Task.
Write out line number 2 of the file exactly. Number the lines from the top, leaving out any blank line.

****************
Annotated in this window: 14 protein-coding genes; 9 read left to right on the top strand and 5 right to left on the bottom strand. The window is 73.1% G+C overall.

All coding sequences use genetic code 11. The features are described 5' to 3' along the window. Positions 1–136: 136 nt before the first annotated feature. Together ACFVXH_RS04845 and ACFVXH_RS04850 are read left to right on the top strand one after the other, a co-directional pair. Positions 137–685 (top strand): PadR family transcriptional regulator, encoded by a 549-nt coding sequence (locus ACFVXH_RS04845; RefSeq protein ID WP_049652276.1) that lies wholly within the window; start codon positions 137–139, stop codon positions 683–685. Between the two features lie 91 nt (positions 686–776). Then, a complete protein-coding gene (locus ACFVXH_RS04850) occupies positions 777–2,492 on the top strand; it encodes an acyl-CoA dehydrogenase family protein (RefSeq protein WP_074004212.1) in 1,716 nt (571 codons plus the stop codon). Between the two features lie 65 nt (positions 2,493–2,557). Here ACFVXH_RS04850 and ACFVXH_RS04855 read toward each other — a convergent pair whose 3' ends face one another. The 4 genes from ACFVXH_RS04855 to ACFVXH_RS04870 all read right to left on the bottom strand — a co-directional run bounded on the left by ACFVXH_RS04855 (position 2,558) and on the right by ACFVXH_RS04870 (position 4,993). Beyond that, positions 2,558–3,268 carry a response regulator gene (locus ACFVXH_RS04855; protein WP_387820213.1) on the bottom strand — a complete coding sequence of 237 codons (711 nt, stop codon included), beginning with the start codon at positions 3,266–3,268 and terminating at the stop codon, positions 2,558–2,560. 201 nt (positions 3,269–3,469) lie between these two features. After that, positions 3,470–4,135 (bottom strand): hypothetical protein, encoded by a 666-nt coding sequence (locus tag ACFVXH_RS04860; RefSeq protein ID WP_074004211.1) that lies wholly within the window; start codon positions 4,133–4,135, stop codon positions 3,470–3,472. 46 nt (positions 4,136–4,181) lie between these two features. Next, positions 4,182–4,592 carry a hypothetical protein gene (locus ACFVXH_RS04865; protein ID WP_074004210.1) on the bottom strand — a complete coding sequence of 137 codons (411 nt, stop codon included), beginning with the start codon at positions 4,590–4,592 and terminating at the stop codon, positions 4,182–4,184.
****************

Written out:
All coding sequences use genetic code 11. The features are described 5' to 3' along the window. Positions 1–136: 136 nt before the first annotated feature. Together ACFVXH_RS04845 and ACFVXH_RS04850 are read left to right on the top strand one after the other, a co-directional pair. Positions 137–685 (top strand): PadR family transcriptional regulator, encoded by a 549-nt coding sequence (locus ACFVXH_RS04845; RefSeq protein ID WP_049652276.1) that lies wholly within the window; start codon positions 137–139, stop codon positions 683–685. Between the two features lie 91 nt (positions 686–776). Then, a complete protein-coding gene (locus ACFVXH_RS04850) occupies positions 777–2,492 on the top strand; it encodes an acyl-CoA dehydrogenase family protein (RefSeq protein WP_074004212.1) in 1,716 nt (571 codons plus the stop codon). Between the two features lie 65 nt (positions 2,493–2,557). Here ACFVXH_RS04850 and ACFVXH_RS04855 read toward each other — a convergent pair whose 3' ends face one another. The 4 genes from ACFVXH_RS04855 to ACFVXH_RS04870 all read right to left on the bottom strand — a co-directional run bounded on the left by ACFVXH_RS04855 (position 2,558) and on the right by ACFVXH_RS04870 (position 4,993). Beyond that, positions 2,558–3,268 carry a response regulator gene (locus ACFVXH_RS04855; protein WP_387820213.1) on the bottom strand — a complete coding sequence of 237 codons (711 nt, stop codon included), beginning with the start codon at positions 3,266–3,268 and terminating at the stop codon, positions 2,558–2,560. 201 nt (positions 3,269–3,469) lie between these two features. After that, positions 3,470–4,135 (bottom strand): hypothetical protein, encoded by a 666-nt coding sequence (locus tag ACFVXH_RS04860; RefSeq protein ID WP_074004211.1) that lies wholly within the window; start codon positions 4,133–4,135, stop codon positions 3,470–3,472. 46 nt (positions 4,136–4,181) lie between these two features. Next, positions 4,182–4,592 carry a hypothetical protein gene (locus ACFVXH_RS04865; protein ID WP_074004210.1) on the bottom strand — a complete coding sequence of 137 codons (411 nt, stop codon included), beginning with the start codon at positions 4,590–4,592 and terminating at the stop codon, positions 4,182–4,184.